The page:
Roxanne Petraeus On Transitioning From Combat In Afghanistan To Leading A Startup That Combats Sexual Harassment

There are 17.4 million veterans in the United States, according to the most recent statistics of the U.S. Census. Of these 17.4 million, about 10% are women. Like the military, tech is also heavily male-dominated, with only 11% of VC partners being women and less than 3% of VC money going to female founders. One woman who understands the challenges of both worlds is Roxanne Bras Petraeus, a 34-year-old veteran who is now the co-founder and CEO of Ethena — a NYC-based startup that provides modern corporate training for sexual harassment prevention. 

Bras Petraeus grew up in Central Florida and studied Economics at Harvard, where she received a scholarship from the Reserve Officers Training Corps (ROTC). 

“Both of my parents had served in the military,” Bras Petraeus told me in an interview. “Even though I had never envisioned myself in uniform, I decided to give it a try.”

She met her future husband, Stephen Petraeus, in 2006, when they were both cadets at MIT’s ROTC unit. They were then commissioned as Army officers and served together in Afghanistan in 2010 under General Petraeus, Stephen’s father. 

“I really liked certain aspects of the military,” Bras Petraeus added. “The discipline, the physical components, the community. I also had a love/hate relationship with the military’s unique ability to get me out of my comfort zone.”

A Born Leader

Her military career took her across the globe. In addition to Afghanistan, Bras Petraeus worked as a Civil Affairs Officer in Cambodia and Mongolia, on projects such as training with non-U.S. militaries and disaster preparedness. In between her various military deployments, she managed to squeeze in a Masters in International Relations at the University of Oxford, where she was a Rhodes Scholar.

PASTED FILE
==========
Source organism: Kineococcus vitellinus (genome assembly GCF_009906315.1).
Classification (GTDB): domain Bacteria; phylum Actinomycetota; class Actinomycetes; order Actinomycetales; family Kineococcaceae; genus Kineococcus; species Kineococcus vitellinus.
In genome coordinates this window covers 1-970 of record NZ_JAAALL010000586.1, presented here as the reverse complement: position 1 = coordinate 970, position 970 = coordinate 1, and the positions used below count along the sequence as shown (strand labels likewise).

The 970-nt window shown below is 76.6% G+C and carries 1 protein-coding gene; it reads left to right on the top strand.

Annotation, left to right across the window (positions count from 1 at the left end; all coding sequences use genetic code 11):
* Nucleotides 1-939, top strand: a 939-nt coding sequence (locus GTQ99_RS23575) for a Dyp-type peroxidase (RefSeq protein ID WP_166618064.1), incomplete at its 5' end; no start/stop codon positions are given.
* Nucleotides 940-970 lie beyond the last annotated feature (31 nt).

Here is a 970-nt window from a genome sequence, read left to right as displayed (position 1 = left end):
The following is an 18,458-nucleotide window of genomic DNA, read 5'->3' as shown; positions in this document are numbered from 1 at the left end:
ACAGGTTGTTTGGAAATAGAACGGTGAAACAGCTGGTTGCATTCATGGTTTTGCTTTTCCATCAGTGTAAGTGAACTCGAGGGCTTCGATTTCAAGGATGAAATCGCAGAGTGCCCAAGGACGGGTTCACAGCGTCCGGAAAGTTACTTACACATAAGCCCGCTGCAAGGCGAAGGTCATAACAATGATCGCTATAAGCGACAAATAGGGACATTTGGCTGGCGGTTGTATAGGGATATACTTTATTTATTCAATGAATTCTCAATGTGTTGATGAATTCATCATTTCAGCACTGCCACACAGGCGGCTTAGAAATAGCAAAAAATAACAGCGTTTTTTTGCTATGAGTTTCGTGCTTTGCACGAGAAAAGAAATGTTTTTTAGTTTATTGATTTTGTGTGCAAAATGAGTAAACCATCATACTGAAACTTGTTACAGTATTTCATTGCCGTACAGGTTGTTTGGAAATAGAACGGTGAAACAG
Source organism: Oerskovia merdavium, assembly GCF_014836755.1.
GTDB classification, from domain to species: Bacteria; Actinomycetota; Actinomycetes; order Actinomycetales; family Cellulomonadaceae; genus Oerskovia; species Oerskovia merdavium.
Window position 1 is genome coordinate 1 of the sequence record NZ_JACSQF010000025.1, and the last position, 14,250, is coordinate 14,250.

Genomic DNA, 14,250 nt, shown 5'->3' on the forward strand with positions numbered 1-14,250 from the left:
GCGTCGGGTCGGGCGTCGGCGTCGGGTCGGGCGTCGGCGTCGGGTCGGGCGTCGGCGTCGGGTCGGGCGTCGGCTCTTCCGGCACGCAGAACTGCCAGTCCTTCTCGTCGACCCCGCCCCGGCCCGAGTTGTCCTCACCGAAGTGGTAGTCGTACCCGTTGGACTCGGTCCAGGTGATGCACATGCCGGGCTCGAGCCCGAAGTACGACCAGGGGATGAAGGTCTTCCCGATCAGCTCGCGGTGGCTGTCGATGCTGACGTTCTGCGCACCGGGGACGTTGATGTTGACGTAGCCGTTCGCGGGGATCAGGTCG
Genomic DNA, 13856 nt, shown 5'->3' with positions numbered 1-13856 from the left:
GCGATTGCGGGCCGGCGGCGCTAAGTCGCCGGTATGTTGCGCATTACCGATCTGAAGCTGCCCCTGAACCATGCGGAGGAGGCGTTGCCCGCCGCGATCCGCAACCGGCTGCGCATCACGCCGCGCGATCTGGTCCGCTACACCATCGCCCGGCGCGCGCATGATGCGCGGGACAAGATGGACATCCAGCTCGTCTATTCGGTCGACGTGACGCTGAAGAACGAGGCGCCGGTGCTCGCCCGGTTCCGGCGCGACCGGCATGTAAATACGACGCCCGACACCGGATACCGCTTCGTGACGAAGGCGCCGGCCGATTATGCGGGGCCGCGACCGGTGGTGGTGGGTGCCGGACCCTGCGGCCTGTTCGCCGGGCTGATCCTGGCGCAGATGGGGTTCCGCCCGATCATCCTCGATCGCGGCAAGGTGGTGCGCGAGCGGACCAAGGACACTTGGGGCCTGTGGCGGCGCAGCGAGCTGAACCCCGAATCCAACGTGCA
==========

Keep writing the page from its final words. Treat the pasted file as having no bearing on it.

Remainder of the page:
The capacity to learn, adapt and show immeasurable resilience during uncertain times are all traits that make great Army officers, but also great entrepreneurs.

“Given the chaos of 2020, one of the biggest military skills that I rely on now as CEO is leading during uncertainty,” Bras Petraeus said. “I served with excellent soldiers and officers who showed me that great leaders stay calm in crises precisely because they are such important moments, versus feeling like a crisis requires the leader to be loud and act impulsively.”

Bras Petraeus became the CEO of Ethena, which she co-founded with Anne Solmssen, in August 2019. 

Culture Change

The main purpose of Ethena, according to the founders, is to provide modern corporate training for sexual harassment prevention that is both effective and engaging, with a focus on culture change, not just compliance. 

“I had always found the concept of ‘check-the-box’ training to be strange,” Bras Petraeus said. “Why would we sit in hours of training that everyone knew to be ineffective? I saw this in the military and